The snapshots of Tahrir Square taken during the past week show large protests steadily increasing in intensity. The basic idea behind these demonstrations was initially to protest President Morsi's increase in power, and subsequently to contest certain aspects of the newly drafted constitution of Egypt. Strangely, though I'm currently living in Cairo, my exposure to these events were likely very similar to that of my friends and family at home.
My fellow travelers and I are safe and sound in our American University of Cairo dorm on the Nile island of Zamalek - the only change to our daily lifestyle being a moratorium on any visits to Tahrir Square. Nevertheless we have been able to explore parts of the downtown area, whether it's going to see the new Bond movie at a local theater, or braving the claustrophobic alleyways of the Khan el-Kahlili bazaar in the heart of old, medieval Cairo: a chaotic market geared toward tourist and Cairene alike.
While the island of Zamalek has plenty to offer (including delicious restaurants with cuisine ranging from Indian to Italian), our group has experienced an increasing sense of restlessness, an uncomfortable feeling that stems from our disconnect with the important current events taking place just across the Nile River.
Wanting to get a "closer" look at what was slated to be the largest protest in the square this week, a few of us embarked upon a nighttime journey to the Cairo Tower. The tower, located on Zamalek and standing at 614 feet, has been the tallest structure in Egypt and North Africa for 50 years so we figured it would prove to be a sufficient vantage point. After a short taxi ride with a driver who shared his own stylized (read: laced with profanity) dialect of English, we arrived at the tower and were soon squished into the elevator that bore us to the top floor balcony. We were greeted with a 360 degree view of the city, certain parts twinkling with electricity, other blocks in an apparent blackout signaling urban poverty. It wasn't long before we could spot the gathering in Tahrir Square.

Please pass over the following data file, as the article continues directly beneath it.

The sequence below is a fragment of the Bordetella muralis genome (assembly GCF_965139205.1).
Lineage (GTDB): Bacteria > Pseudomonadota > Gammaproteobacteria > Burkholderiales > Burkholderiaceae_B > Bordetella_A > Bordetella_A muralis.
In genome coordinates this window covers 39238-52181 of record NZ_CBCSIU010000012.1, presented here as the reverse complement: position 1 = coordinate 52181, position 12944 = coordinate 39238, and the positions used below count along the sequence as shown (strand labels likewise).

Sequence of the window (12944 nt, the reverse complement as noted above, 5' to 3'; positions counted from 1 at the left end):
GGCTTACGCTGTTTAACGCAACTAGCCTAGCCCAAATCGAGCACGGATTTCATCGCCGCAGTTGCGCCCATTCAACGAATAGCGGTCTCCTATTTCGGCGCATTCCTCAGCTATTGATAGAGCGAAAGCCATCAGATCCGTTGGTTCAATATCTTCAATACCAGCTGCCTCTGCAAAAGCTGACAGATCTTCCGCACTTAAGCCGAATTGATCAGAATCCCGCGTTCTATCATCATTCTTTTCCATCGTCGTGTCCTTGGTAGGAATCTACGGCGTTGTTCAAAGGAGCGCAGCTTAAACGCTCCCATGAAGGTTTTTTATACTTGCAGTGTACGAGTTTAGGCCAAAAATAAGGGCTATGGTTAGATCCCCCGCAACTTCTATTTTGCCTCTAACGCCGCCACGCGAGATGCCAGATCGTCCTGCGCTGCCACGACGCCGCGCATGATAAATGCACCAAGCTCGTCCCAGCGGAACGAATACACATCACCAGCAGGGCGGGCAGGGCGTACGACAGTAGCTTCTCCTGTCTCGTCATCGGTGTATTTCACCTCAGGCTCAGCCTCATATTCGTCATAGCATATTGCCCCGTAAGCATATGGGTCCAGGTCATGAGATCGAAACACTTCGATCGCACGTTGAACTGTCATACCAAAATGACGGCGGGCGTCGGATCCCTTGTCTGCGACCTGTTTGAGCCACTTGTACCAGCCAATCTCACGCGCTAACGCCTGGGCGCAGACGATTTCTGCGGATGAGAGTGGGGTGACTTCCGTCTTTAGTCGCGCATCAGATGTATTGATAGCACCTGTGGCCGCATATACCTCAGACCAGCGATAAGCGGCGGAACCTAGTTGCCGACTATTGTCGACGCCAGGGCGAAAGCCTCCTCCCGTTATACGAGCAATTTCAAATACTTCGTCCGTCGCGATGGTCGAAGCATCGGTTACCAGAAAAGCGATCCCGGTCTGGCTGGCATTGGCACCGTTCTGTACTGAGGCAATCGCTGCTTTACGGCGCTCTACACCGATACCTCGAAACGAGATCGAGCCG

Aided by the zoom functions of our digital cameras we could see dozens of tents surrounded by a thick throngs of people. A low rabble of voices reached us at the top of the tour, but nothing distinguishable or particularly violent could be seen or heard. It was a unique experience to see such a large protest, reminiscent of those that sparked the Egyptian revolution, at such a safe distance. In fact, just the opportunity to see the Square helped me to feel a deeper connection with the country in which I am studying.
While certain aspects of the volatile political situation in the Middle East can be frustrating, including the fact that our group's time in Israel was cancelled due to the recent conflict, simply being here is a very unique way for us to engage with these nations and their people. Fighting for the future rarely makes things convenient, but the opportunity to see history unfolding, if even from a distance, is worth the hassle.